The recent Disney release of a live action Beauty and the Beast has also brought masculinity to the forefront of my mind. Ed Vitagliano of the American Family Association wrote an article on March 13 entitled "Protect your children from Disney's gay agenda!", complete with exclamation point to drive home the seriousness of the message. Many Christians will undoubtedly boycott this movie on the warning of Vitiagliano and others with the same message. That choice is each person and each parents prerogative.
I, for one, don't know if Disney was promoting a "gay agenda" with Beauty and the Beast. There are indications that it may have been intended and, if I turn my head and squint my eyes, I can see that. (I will leave it to the pundits, who perceive it's necessity, to wrestle with that question). But as I came away from the movie yesterday (which I loved), I found myself wrestling with another question regarding masculinity. My question was not, "is Disney promoting the 'gay agenda'?", but "what ever became of nonsexual masculine intimacy?"
In today's American culture, men equate physical touch with sexuality. Any suggestion of intimate physical touch--in other words anything except a punch on the shoulder or a high five--suggests sexual desire. To hug another man, face to face, for more than a second, raises questions about motive and repressed homoerotic desire.
American masculinity often eschews deep relationship with women and especially with men. Emotions, apart from anger, are to be quickly suppressed or denied. Men are to be virile, and sexually interested, noticing, and perhaps commenting upon or even having sex with, as many women as possible. Men are supposed to seek power and control. Women and other men are to be used, not loved. In other words, American culture, and too often the American church, wants us to be more like the brutish Gaston from Disney's original Beauty and the Beast than like the sensitive Lafou from the 2017 version.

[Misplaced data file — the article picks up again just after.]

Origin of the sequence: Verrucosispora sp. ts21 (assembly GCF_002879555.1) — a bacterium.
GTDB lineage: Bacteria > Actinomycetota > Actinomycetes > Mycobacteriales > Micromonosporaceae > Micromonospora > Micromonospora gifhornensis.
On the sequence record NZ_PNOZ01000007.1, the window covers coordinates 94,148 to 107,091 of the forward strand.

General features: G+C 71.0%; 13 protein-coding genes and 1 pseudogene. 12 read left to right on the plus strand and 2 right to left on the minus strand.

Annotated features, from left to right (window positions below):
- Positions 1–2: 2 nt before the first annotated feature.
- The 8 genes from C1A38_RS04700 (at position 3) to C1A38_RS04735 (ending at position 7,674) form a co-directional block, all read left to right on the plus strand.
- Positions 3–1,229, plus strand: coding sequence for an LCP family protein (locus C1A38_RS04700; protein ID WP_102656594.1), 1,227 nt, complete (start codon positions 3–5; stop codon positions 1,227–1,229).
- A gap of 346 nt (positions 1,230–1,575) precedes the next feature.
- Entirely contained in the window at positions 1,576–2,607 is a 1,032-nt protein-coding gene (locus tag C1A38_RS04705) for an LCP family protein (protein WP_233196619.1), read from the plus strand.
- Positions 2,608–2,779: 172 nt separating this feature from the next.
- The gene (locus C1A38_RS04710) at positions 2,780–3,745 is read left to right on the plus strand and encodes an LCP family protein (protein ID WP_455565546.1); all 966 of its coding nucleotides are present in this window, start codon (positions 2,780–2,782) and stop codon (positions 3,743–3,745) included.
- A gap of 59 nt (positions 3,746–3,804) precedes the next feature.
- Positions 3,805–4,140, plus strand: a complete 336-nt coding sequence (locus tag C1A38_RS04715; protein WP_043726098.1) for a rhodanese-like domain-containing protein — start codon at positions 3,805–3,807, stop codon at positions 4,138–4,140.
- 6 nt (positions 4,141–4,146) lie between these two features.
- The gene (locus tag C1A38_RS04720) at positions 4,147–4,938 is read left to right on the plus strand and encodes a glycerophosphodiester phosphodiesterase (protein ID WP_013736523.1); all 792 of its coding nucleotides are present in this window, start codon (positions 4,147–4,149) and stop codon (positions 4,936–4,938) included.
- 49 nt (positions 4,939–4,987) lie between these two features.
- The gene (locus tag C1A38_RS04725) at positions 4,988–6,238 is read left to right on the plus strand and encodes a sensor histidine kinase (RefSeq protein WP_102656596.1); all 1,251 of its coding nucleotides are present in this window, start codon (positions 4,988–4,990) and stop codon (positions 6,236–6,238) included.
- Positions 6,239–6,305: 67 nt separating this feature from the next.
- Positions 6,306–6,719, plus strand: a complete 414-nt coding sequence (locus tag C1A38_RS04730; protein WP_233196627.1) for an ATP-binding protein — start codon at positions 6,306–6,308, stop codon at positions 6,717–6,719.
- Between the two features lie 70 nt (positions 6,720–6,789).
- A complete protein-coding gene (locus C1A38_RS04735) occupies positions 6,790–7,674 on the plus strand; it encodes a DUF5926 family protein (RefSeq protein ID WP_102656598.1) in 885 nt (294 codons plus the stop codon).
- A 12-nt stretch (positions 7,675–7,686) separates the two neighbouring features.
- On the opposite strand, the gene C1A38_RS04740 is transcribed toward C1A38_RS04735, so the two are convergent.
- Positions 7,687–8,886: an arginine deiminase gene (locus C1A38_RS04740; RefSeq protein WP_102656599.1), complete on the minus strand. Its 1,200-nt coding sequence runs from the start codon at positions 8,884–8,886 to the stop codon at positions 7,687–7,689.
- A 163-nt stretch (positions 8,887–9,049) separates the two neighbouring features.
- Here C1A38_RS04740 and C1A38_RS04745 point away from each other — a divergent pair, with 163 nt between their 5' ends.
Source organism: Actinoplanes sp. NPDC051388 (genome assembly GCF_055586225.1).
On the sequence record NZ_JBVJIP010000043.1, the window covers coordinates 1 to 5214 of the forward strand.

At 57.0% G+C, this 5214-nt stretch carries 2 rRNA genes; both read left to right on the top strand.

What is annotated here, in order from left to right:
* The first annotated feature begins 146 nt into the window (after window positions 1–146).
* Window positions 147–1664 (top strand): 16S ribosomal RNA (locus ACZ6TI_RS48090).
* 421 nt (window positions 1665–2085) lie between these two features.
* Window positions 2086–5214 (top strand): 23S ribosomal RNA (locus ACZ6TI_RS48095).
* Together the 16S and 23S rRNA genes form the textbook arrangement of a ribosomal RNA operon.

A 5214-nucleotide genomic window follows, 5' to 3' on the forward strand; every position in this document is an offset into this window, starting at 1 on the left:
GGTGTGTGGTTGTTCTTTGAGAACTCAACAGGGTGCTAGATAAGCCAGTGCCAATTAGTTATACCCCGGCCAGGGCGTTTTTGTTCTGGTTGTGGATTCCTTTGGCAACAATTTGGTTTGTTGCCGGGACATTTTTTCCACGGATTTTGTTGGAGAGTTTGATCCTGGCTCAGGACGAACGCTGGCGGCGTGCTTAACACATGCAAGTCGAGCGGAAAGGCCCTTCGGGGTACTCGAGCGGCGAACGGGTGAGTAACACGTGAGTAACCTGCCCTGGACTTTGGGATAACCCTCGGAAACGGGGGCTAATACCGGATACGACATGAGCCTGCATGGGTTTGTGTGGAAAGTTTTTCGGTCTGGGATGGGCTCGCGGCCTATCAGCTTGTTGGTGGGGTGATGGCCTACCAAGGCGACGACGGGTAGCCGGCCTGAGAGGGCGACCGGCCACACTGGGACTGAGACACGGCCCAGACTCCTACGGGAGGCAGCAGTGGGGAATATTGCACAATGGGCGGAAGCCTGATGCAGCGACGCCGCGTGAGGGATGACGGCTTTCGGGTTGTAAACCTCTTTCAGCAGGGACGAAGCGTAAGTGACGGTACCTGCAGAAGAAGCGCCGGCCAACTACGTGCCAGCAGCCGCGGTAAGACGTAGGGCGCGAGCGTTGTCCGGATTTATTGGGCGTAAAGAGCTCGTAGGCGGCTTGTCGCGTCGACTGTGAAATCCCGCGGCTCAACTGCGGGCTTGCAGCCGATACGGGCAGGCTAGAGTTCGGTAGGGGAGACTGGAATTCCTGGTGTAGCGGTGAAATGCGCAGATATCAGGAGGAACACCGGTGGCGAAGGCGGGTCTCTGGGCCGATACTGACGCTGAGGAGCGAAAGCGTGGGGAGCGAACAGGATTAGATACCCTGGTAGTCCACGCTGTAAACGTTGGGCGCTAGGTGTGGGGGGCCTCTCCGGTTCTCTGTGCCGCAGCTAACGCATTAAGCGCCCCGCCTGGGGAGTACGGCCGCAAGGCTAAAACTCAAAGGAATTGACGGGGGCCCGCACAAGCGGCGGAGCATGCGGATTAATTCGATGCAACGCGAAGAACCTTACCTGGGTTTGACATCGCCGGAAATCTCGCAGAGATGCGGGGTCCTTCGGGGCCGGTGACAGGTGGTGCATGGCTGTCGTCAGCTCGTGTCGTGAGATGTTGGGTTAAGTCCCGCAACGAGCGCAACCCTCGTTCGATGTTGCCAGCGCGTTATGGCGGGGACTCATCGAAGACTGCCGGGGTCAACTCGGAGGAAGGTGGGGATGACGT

American men are loners.
But they feel so alone.
Beginning at an early age, boys receive the message that to be masculine is to be tough. Physical touch between fathers and sons all but disappears as they age, if it was ever there to begin with. The judges on the playground court convict boys as gay and sentence them to social isolation if they act contrary to the unwritten rules for masculine touch. Fighting is okay; hugging is not. Confusion ensues and the potential effects are legion.
This macho masculinity is a more recent phenomenon, I believe driven in some ways by a media culture that promotes a strong, even pathologic, male independence that eschews all need for affection and especially physical touch. It hasn't always been that way. Even in the Bible, we see evidences of physical intimacy between men that would make many of us modern men squirm.
- When Jacob sees his brother Esau, whom he has not seen for a long time, he runs to him, falls on his neck, and kisses him as they both weep. (Genesis 33)
- As Paul left the Ephesians and would not see them again, they wept and embraced and kissed him. (Acts 20)
- Though he didn't need to, Jesus often touched the people he healed.
- In the New Testament, believers greeted one another with a kiss.
- On his last night before the crucifixion, Jesus had an intimate dinner with his disciples that involved not only foot washing, but John leaning back into Jesus at the table. (John 13)
I don't fully know what recovering biblical masculine intimacy looks like. I do know that one of the most healing moments in my life involved an intimate and extended hug from a man. So in closing, I offer a few thoughts:
- American men and boys need to be seen, valued, and yes, even touched.
- Explore your own assumptions about touch. As you read through this essay, what stirs in you? Are you questioning my agenda, or perhaps my sexuality?
- If you don't know where to start, dads you can begin by hugging your sons (and your daughters). Many adults never knew loving touch from their parents growing up.
- Don't equate touch with sex. They are not the same thing.
- Men, seek intimate relationships with a few other men.
- Consider reading this article that a male friend of mine posted: The Lack of Gentle Platonic Touch in Men's Lives is a Killer.
Jesus stretched out his hand and touched him.--Luke 5:13